BARC Checklist v2014Jan is released

To: "" <>
Subject: BARC Checklist v2014Jan is released
From: David James <>
Date: Thu, 16 Jan 2014 13:28:54 -0800 (PST)
Greetings birders,
A new version of the BARC Australian Checklist v2014Jan is
now available on the BARC website as a downloadable Microsoft Excel spreadsheet
(BARC_Australian_Checklist_v2014Jan.xls). The BARC Website is at:
Like previous versions, this checklist is intended to follow
the IOC World Bird Names checklist to the letter, in terms of species taxonomy,
scientific and English names, spelling and sequence. As with previous versions,
subspecies are not included. There are no intended deviations from the IOC list
(other than abbreviating it to species and Australia) and there are no novel
taxonomic opinions expressed by BARC in that regard.
This upgrade includes changes to the IOC list up to 14 Jan
2014 (Gill, F & D Donsker 2014; IOC World Bird List v 4.1; 
If you download the spreadsheet you will find two
worksheets. One worksheet is the full v2014Jan. The second worksheet is an
upgrade tool for those who are already using the BARC Checklist (v2013July) and
would prefer to modify their personalised lists rather than start with a blank
checklist again. It contains a set of instructions for converting the old BARC
Checklist v2013July to this new v2014Jan. Upgrading involves inserting 3 new
species, replacing 3 rows due to changes, and moving the waterfowl, falcons and
parrots. The upgrade worksheet will also allow users to identify the changes
that have been made in v2014Jan.
Summary of changes:
One new species was split by the IOC some time ago but was
overlooked until recently. The Coconut Lorikeet is split from Rainbow Lorikeet
and it includes the subspecies caeruliceps from northern Torres Strait
(Saibai and probably Boigu). 
Two species new for Australia have been accepted by BARC since
v2013July (Tristan Albatross and Buffy Fish Owl).
These changes bring the total Australian list to 921
confirmed species, 20 of which are extinct or extirpated. 
There are also changes to the sequence affecting waterfowl,
falcons and parrots. 
There are also updates to three other BARC lists, coinciding
with this new version of the checklist. All are available on the BARC website:
The “Unsubstantiated Species List” contains species which
might be added to the Australian list in the future, but which BARC has so far
not accepted. To qualify for inclusion there needs to be some evidence such as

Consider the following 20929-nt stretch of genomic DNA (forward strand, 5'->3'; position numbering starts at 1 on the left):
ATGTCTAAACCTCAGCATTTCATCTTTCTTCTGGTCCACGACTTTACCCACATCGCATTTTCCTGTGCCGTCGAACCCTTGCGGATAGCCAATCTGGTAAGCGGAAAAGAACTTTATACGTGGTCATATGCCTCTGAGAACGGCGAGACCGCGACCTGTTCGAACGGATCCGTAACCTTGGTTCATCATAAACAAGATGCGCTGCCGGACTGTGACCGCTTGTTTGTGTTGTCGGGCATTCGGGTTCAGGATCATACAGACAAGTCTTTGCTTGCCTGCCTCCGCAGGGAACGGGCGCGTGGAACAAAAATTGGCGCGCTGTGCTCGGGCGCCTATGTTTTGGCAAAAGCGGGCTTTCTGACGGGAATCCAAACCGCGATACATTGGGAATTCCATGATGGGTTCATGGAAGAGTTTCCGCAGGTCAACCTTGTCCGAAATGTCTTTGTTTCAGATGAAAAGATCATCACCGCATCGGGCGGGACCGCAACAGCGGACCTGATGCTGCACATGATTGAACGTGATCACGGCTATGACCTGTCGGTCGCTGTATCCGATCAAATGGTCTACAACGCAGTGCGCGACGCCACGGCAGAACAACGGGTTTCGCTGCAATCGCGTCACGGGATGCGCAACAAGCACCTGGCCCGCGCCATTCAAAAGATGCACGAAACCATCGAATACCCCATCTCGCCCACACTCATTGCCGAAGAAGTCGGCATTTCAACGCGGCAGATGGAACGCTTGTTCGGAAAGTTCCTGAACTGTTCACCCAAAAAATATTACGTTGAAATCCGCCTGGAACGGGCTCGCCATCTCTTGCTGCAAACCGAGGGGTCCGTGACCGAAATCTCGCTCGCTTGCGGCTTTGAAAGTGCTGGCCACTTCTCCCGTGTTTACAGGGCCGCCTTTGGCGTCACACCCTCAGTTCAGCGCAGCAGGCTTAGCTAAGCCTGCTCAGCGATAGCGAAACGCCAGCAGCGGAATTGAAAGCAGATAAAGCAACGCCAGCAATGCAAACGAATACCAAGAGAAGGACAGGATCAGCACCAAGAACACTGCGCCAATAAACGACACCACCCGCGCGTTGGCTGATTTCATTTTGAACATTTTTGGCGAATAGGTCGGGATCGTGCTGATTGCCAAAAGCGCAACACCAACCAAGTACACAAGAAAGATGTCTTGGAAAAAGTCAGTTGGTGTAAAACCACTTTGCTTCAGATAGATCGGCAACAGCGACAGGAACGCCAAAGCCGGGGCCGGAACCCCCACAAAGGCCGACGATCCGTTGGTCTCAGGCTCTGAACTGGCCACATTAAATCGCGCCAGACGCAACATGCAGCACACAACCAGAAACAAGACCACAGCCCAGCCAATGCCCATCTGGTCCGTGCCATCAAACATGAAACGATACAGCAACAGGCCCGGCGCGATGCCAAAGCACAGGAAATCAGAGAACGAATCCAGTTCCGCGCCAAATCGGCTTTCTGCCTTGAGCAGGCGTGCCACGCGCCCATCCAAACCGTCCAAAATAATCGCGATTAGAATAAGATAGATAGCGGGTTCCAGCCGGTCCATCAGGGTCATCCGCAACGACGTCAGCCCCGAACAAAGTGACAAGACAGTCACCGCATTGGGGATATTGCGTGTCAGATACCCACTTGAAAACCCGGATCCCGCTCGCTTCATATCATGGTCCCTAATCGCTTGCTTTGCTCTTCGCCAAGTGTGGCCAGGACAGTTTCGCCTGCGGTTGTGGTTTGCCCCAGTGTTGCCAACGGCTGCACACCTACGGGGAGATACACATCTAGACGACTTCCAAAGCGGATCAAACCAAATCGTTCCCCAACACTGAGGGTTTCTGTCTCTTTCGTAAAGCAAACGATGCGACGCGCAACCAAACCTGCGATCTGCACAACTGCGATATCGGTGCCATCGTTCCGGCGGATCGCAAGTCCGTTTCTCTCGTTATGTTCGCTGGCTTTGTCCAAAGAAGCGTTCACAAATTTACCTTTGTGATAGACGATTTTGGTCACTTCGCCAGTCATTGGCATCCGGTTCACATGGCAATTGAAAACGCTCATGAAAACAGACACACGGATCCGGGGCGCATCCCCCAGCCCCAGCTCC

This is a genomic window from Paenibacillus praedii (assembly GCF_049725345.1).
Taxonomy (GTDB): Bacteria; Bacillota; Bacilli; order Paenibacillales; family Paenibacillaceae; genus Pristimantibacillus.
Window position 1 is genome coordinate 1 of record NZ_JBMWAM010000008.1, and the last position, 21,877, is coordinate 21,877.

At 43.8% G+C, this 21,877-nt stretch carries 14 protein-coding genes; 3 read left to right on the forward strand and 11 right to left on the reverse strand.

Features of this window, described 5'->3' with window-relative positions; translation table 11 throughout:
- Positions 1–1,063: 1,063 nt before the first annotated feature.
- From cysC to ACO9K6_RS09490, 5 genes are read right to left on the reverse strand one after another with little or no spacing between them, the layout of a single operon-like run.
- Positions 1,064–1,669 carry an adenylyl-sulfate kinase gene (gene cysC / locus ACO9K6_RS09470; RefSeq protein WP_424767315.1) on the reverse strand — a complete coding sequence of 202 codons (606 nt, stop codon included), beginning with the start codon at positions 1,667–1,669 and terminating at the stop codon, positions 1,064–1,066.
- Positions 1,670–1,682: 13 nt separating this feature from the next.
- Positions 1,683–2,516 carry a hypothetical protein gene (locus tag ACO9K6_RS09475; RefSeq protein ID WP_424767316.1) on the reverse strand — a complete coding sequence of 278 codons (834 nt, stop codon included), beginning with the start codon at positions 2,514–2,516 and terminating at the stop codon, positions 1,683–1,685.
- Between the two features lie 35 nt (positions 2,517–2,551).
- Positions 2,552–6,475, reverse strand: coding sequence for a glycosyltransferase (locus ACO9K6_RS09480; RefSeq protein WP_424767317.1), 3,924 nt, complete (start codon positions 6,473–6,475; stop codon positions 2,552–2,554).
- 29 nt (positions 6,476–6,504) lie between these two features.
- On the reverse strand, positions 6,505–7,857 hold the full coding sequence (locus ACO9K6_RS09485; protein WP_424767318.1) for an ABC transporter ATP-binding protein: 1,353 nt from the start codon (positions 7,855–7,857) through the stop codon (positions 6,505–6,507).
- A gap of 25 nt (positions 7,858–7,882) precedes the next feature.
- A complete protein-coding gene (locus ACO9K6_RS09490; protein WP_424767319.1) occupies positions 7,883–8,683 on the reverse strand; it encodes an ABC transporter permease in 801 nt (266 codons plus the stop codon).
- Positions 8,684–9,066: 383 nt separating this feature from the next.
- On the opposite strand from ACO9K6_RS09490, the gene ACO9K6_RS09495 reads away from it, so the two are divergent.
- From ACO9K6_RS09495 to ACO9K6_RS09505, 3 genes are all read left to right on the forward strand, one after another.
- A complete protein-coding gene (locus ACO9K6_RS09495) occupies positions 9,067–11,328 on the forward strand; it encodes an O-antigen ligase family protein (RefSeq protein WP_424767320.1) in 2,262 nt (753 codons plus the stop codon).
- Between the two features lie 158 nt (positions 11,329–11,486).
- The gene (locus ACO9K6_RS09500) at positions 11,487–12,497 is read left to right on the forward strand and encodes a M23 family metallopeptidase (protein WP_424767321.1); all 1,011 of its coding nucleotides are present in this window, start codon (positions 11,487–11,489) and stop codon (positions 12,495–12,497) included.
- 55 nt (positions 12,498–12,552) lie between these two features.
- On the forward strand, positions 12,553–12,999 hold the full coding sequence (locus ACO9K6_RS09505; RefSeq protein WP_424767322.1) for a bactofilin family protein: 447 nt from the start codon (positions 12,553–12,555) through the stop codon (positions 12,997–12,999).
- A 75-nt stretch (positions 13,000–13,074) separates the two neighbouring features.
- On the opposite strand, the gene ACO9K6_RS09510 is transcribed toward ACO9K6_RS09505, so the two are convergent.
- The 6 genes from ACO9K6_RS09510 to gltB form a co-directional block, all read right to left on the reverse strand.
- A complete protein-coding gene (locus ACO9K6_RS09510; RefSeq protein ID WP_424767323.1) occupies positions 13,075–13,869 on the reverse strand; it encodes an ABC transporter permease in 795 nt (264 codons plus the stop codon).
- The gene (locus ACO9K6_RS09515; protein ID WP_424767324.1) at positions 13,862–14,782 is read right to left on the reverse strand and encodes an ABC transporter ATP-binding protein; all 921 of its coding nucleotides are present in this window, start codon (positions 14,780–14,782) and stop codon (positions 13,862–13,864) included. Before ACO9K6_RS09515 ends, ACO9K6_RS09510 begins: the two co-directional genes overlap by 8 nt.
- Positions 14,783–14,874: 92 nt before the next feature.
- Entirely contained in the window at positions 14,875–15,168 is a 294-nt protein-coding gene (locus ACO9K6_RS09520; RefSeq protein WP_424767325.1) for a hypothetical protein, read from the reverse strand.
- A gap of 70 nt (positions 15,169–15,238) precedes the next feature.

published and unambiguous photos, reports of a museum specimen, a submission
that BARC is reviewing, etc. 
The intention is that the BARC Australian Checklist will be
updated every 6 months (in Approximately January and July). The other three
lists will all be updated at the same time. The versions of each will be
identified by year and month as follows: [list]_v2014Jan.xls, 
Why BARC Follows the
BARC has been following the IOC checklist to some extent
since 2006. Prior to that BARC had followed Christidis & Boles (1994) for
species already recorded in Australia and Sibley & Monroe (1993) for
species that might be new to Australia. By 2006 both these lists were out of
date and Dr Walter Boles (from the former Taxonomic Advisory Committee of Birds
Australia) recommended that BARC follow the then new IOC list instead. Soon
after that Christidis & Boles (2008) was published, so BARC followed that
for species already recorded in Australia and the IOC for potential new
species. However, Christidis & Boles (2008) became dated much faster than
its predecessor, not least of all due to increased birding close to Asia and
frequent reports of Asian species not treated in Australian texts. 
By 2011 C&B (2008) was well out of date and it was
inconvenient for BARC to follow two checklists that sometimes clashed.
Therefore BARC decided to prepare an Australian list based on a world-wide list.
We did not automatically choose the IOC list as the base list, but considered a
number of criteria. We wanted a base list that covered the whole world, was
widely used, was dynamic and frequently updated, was publicly available for
free (non-commercial), had transparent decision making processes, and provided
potential for some input from Australia. The Clements and Howard & Moore
(etc) checklists are produced for commercial purposes and therefore potentially
unsuitable for BARC to copy. The Birdlife International checklist is, like the
IOC checklist, downloadable from the internet, and it ran a close second.
However, the taxonomic decisions in that checklist are made by staff at
Birdlife International in the UK and there seems to be no process for outside
input. It is an aim of BARC that there should be some Australian input into our
country’s checklist and we hope to contribute to the IOC checklist process in
some manner in the future.
The IOC World Bird List site contains more information about
the open processes, dynamic revisions and cooperative approach of the IOC
checklist system.
The BARC Australian Checklist v1 was first released in
November 2011 and this current version is the 4thupdate.
Good birding to you all, 
David James 
Birding-Aus mailing list

To change settings or unsubscribe visit:
<Prev in Thread] Current Thread [Next in Thread>
  • BARC Checklist v2014Jan is released, David James <=

The University of NSW School of Computer and Engineering takes no responsibility for the contents of this archive. It is purely a compilation of material sent by many people to the birding-aus mailing list. It has not been checked for accuracy nor its content verified in any way. If you wish to get material removed from the archive or have other queries about the archive e-mail Andrew Taylor at this address: andrewt@cse.unsw.EDU.AU